"The objective of Discover for their first deal out of the box this year was We're a global firm, with a global strategy', and they wanted a global distribution on this transaction," said McDonnell. They didn't want a 5% or 10% feature, they wanted around half of the deal to go into international hands and that goal was achieved. That is why they offered a floater and truly directed it the international market, so it basically priced where that demand was. The bulk of international accounts that came in are accounts that have really not been active in Discover paper for quite some time. It has achieved the goal of bringing in people that have not really been active. The on-line feature did not affect the pricing at all."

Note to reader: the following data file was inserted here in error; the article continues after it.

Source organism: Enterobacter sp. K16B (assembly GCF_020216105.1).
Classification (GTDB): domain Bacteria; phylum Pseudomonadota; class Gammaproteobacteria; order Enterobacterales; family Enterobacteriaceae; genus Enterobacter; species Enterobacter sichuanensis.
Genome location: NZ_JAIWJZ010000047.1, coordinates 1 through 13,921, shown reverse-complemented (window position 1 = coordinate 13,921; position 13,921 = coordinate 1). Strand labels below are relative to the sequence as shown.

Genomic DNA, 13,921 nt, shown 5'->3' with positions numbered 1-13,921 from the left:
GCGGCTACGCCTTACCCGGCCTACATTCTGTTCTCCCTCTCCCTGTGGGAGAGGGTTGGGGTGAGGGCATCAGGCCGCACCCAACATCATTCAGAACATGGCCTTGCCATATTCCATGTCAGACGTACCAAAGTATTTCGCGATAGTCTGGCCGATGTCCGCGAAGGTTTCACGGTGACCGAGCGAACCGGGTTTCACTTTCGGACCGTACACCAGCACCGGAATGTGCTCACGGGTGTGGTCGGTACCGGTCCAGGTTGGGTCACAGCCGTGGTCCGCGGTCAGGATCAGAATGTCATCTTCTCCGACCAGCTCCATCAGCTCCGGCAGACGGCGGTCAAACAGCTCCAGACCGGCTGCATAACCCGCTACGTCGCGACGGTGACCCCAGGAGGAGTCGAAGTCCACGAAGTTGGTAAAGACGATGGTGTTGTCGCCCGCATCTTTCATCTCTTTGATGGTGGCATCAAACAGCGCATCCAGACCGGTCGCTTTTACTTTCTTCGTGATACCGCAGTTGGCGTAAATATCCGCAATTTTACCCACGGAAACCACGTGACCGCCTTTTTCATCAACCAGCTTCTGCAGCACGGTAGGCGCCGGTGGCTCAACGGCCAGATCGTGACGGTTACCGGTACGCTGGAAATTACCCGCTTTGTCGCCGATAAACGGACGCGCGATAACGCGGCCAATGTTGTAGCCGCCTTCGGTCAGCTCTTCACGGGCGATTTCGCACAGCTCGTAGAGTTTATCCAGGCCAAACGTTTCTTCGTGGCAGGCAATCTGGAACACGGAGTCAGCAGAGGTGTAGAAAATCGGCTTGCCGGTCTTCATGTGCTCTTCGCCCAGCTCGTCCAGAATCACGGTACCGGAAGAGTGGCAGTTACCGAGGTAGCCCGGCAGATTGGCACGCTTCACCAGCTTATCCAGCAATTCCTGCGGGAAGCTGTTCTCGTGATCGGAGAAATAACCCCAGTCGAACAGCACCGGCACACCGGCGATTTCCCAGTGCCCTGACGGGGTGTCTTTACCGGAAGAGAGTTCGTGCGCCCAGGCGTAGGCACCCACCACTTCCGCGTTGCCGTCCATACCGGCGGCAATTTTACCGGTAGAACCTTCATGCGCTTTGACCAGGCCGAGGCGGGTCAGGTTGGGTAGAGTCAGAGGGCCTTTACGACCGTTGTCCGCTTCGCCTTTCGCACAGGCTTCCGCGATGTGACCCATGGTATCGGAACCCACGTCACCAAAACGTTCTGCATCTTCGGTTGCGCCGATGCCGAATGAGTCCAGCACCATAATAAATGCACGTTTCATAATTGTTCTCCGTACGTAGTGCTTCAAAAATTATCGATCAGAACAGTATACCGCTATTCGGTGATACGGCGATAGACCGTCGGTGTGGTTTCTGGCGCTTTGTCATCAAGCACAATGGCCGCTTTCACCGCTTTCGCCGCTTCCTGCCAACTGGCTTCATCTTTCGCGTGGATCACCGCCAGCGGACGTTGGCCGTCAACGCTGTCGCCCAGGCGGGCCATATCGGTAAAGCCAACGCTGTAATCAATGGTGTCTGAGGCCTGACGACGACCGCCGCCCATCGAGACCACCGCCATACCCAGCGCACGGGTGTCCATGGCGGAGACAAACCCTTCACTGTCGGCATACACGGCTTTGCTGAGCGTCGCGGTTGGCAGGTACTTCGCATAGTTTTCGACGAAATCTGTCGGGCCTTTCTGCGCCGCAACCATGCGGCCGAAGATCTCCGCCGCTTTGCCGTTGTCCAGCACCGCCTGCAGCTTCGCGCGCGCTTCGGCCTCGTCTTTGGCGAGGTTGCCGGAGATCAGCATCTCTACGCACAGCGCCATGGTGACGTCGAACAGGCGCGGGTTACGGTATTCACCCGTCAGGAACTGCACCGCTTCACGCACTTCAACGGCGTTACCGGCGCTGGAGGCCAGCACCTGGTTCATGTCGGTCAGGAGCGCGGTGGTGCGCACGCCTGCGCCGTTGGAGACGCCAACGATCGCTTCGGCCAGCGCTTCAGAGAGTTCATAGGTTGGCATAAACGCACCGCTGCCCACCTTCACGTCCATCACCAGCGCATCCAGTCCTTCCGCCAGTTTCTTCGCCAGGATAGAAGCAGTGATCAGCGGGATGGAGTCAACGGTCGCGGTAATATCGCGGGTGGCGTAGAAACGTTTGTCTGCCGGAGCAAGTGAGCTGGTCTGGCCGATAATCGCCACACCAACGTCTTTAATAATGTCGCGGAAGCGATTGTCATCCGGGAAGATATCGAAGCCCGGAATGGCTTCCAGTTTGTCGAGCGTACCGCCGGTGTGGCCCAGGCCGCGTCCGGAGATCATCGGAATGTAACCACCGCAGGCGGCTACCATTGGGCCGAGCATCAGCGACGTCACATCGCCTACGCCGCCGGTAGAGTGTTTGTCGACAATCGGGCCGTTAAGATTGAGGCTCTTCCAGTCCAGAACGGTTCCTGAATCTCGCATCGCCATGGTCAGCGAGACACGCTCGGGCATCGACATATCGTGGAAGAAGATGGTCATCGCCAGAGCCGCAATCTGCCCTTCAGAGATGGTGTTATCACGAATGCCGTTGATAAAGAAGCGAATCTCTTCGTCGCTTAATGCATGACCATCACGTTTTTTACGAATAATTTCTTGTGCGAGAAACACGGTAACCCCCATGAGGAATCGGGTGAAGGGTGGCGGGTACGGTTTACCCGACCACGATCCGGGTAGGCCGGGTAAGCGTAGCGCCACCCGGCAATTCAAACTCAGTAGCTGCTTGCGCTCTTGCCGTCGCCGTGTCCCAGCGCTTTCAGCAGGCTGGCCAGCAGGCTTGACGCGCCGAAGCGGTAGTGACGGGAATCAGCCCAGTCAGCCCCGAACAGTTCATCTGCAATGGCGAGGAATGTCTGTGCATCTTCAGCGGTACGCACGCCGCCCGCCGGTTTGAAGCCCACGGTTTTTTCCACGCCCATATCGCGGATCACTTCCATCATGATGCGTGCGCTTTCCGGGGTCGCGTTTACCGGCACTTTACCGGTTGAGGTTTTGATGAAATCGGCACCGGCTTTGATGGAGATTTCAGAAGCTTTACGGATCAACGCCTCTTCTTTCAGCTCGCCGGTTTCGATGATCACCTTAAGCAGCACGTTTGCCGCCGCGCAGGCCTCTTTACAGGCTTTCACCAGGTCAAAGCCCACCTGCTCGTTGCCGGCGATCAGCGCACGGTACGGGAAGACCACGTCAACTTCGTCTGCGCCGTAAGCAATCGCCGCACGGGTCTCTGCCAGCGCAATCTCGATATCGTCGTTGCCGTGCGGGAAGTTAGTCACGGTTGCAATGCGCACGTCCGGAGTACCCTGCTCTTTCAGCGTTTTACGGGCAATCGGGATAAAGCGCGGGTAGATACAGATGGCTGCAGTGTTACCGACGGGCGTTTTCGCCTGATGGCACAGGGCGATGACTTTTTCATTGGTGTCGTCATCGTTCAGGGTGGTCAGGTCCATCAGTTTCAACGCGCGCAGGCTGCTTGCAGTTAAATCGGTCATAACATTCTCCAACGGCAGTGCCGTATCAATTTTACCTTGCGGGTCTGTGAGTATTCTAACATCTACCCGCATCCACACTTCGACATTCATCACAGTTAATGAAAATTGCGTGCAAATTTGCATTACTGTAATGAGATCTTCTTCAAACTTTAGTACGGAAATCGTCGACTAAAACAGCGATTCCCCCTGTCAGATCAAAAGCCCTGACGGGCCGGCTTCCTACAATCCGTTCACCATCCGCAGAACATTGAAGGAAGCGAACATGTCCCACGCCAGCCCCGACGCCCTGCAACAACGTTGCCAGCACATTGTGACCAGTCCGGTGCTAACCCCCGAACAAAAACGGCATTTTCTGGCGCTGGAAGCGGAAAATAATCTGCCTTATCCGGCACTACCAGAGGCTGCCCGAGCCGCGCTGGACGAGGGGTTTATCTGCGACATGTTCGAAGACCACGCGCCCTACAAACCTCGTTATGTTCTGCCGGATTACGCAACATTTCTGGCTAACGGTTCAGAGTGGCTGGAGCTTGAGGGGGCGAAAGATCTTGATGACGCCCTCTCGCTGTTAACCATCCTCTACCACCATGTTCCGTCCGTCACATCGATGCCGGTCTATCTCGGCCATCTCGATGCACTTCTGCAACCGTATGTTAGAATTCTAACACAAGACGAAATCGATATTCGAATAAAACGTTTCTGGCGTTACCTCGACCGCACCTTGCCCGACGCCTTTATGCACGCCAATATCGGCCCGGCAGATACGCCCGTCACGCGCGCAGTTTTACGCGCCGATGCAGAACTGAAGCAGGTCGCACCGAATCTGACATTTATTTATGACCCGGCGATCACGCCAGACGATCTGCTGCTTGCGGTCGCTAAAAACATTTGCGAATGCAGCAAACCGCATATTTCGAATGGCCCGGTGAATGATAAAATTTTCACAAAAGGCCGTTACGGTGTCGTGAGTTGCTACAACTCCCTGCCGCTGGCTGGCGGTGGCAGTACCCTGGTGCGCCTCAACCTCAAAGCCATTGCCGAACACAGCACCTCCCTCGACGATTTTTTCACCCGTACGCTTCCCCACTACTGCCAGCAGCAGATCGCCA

According to one source, however, the Discover deal did not price as smoothly as it could have.
"I heard it priced at Libor plus 17," the source said. "That sucks to be honest. The deal was originally talked at 15 on Tuesday when we came in, and price guidance was revised today to like 16 or 17, and then we heard it priced at 17.
"I don't want to be bad mouthing anyone, but to be honest, their lead manager kind of had the deal in their pocket and they didn't work too hard to get the deal done at a tight level. And because of that, it makes everything else look rich. And a number of issuers that we speak to are kind of upset about the level that it priced at."
When the transaction was talked at 15 basis points over the one-month Libor, the deal looked "very constructive."
"It put the better names a basis point, or maybe two basis points inside it," the source said. "I think 16 would have been fair for Discover. But you know, if I'm offering better names at Libor plus 14, they're going to say, hey, that's four basis points inside of Discover."